Wednesday, June 19, 2024
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Is it important to have a primary care doctor?

Researchers in the US compared the healthcare experiences of patients with and without a primary care doctor.

In the USA, the healthcare system is mostly organized around specialist doctor care in hospital settings. However, in many other countries, primary care forms the basis of the healthcare system. Individuals visit a generalist primary care doctor in an outpatient setting as their initial, regular point of contact for health issues, with specialist referral as necessary.

Despite several reports recommending an increase in the primary care approach in the USA, its value there is still debated. Researchers at the NorthWestern University studied a large group of American adults with and without a primary care doctor to compare their healthcare experiences. They recently published their findings in JAMA Internal Medicine.

Healthcare in the US mostly organized around specialist care in hospitals

The researchers used data from the US Medical Expenditure Panel Survey (MEPS) to compare the health experiences of over 49,000 adults with and over 21,000 adults without a primary care doctor between 2012 and 2014. The MEPS is a comprehensive, nationally representative annual survey collecting detailed information about individuals’ background, health insurance, health conditions, health service usage and treatments.

The researchers defined individuals with a primary care doctor as those in the survey who named a particular doctor as their “usual source of care” outside of the emergency department, who they visit if they are sick or in need of healthcare advice. They also checked further  MEPS responses to determine if these individuals were receiving the four “C”s of primary care from the named doctor: first contact care (consult on new health problems), comprehensive care (advice on illness, immunization and screening), continuous care (ongoing care for chronic health issues) and coordinated care (referrals to other health professionals as needed).

The researchers developed several measures of clinical quality (such as cancer screening, immunization, avoidance of overuse of imaging or antibiotics) and patient experience (such as doctor-patient communication, access to doctor) to assess healthcare value and experience. They compared these measures via MEPS responses of individuals with and without primary care doctors.

Individuals with a primary care doctor receive more “high-value” care

All study participants received a similar amount of care, but those with a primary care doctor received significantly more “high-value” services such as recommended cancer screenings, diagnostic and preventive testing, diabetes care and counselling. Those with a primary care doctor also reported better healthcare access and experiences compared to those without. On the other hand, those with a primary care doctor also received slightly more “low-value” care, such as the use of unnecessary antibiotics.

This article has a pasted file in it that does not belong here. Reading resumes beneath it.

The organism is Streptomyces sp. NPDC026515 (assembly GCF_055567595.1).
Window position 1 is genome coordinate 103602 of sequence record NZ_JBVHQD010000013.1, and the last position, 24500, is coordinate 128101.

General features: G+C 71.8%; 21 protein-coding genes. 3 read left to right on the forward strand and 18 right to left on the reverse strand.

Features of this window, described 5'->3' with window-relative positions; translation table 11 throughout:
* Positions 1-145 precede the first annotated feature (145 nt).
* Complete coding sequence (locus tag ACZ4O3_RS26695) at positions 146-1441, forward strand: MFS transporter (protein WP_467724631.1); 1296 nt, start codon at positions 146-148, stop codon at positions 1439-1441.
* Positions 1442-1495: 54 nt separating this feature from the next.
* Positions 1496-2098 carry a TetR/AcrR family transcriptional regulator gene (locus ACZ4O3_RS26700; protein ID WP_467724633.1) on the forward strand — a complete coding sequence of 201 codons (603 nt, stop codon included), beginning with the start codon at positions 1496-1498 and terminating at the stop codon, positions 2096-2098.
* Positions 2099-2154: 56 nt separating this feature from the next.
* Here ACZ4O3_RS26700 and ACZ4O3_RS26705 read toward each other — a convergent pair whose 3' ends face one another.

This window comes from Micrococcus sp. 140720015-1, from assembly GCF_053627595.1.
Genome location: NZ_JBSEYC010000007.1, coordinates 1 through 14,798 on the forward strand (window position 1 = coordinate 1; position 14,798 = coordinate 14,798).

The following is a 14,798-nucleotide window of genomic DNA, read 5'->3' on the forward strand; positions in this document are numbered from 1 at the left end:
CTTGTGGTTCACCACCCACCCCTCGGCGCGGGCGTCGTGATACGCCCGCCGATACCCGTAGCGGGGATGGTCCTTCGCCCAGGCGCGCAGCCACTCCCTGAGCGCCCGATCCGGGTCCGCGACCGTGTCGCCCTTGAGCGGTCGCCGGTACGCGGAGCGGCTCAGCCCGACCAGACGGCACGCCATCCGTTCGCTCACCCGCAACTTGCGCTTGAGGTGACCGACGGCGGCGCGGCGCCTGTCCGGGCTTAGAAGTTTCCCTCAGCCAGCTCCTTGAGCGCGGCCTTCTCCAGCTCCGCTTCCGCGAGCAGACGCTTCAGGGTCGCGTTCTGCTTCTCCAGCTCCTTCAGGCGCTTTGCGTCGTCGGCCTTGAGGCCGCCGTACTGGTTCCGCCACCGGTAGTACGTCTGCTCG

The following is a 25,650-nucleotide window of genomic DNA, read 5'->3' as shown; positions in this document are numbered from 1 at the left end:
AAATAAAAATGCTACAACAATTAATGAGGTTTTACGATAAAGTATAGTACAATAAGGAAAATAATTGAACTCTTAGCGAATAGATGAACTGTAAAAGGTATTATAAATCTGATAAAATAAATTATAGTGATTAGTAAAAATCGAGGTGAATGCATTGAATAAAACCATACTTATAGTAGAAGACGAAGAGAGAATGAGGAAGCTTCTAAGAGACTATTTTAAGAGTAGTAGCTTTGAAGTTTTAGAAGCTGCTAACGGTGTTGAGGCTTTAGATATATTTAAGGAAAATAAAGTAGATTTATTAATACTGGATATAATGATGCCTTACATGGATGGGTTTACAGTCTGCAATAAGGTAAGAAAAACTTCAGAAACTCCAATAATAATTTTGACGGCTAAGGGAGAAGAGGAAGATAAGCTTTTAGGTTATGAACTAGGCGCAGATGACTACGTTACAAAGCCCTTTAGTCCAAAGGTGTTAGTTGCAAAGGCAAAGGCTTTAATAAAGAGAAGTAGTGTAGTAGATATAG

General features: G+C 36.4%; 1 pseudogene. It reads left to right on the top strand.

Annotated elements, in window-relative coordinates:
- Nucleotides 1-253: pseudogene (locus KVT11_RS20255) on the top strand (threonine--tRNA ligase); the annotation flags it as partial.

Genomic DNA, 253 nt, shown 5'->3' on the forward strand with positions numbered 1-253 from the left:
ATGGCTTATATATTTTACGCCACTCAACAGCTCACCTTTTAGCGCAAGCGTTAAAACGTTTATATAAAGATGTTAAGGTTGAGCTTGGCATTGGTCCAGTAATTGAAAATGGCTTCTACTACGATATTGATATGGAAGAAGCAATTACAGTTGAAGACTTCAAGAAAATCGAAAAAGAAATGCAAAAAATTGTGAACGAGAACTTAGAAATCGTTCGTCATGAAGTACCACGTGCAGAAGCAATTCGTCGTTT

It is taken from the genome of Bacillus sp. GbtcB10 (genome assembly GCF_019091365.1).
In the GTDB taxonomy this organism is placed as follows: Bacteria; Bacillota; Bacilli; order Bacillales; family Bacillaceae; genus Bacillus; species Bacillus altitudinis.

The researchers concluded that individuals with a primary care doctor had a better overall healthcare experience, with significantly more high-value care. However, they also noted that there is more work to do to minimize low-value unnecessary care. They suggest that policymakers should consider increasing investment in primary care. Dr. David Levine, a lead author on the study commented, “This study provides clear evidence for why America needs more primary care.”

Written by Julie McShane, Medical Writer


  1. Levine DM, Landon BE, Linder JA. Quality and experience of outpatient care in the United States for adults with or without primary care. JAMA Intern Med 2019;179(3):363-372. Doi:10.1001/jamainternmed.2018.6716.
  2. NorthWestern University, Press release: 28 Jan 2019. Why it’s so important to have a primary care doctor.
Julie Mcshane MA MB BS
Julie Mcshane MA MB BS
Julie studied medicine at the Universities of Cambridge and London, UK. Whilst in medical practice, she developed an interest in medical writing and moved to a career in medical communications. She worked with companies in London and Hong Kong on a wide variety of medical education projects. Originally from Ireland, Julie is now based in Dublin, where she is a freelance medical writer. She enjoys contributing to the Medical News Bulletin to help provide a source of accurate and clear information about the latest developments in medical research.


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